To all who have served, God bless you. To all who are serving still, God bless you and keep you from harm. We owe you all our liberties, the ones we abuse as well as the ones we cherish.

Monday, November 8, 2010

Words of (Conventional) Wisdom from Graydon Carter

The editor of Vanity Fair is in dudgeon over last week’s election. Let’s call it the middle dudgeon of a well-dressed (and beautifully coiffed!) domesticated ungulate who receives the information upon which he bases his declared opinions from the rest of the herd of scribblers and celebrity-hounds who ruminate alongside him (nor should the excogitations of the actor/celebrities who flock to his parties be dismissed—they think things about things, too, and they have all the emotions). They heard this wave of Dem/lib defeats was coming, but it’s just possible they didn’t really believe it: How, after all, could it happen? Eight years of suffering—war, torture, lies, and oh, that mangled language—ended with the advent of Obamunism. Now they have to relinquish their antibiotic-free ranging and go back to huddle in their Robert Couturier-decorated pens? And all because of an enraged, pitchfork-bearing, brimstone mob of Tea Partiers? They don’t know anybody like that! Those people live elsewhere, in the great unwashed middle, as Katie Couric so deliciously put it, and aren’t they really just too dumb to vote, anyway?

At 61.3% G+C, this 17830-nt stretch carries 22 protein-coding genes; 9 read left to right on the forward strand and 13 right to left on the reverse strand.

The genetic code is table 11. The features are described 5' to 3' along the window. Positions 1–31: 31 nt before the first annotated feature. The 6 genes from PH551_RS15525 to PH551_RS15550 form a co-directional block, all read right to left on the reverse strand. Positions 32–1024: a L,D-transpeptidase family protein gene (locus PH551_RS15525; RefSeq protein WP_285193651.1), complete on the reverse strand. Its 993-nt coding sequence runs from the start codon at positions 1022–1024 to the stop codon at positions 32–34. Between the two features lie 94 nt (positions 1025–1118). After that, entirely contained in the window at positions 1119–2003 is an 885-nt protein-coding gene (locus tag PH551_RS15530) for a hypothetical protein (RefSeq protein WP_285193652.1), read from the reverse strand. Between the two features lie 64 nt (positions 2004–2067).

If you share the herd’s fine politics and good clothes your emissions will pass muster: You don’t need to know anything at all about your subject to expound upon it—your fellow bovines will swallow it as their own cud. Thus is Mr. Carter’s analysis of America’s flaws not much more than the pre-digested grass regurgitated daily in the pages of the New York Times, the Atlantic, and The New Republic, among others: “The general anti-Obama rage out there is palpable.”

But it’s no more virulent than the anti-Bush sentiment that has pervaded the country for much of the past decade—although this being America, there’s an attendant hatred for Obama that has more to do with race than anything else. What makes today’s fury more worrying is the fact that angry right-wing extremists tend to carry guns in disproportionate numbers to their liberal counterparts.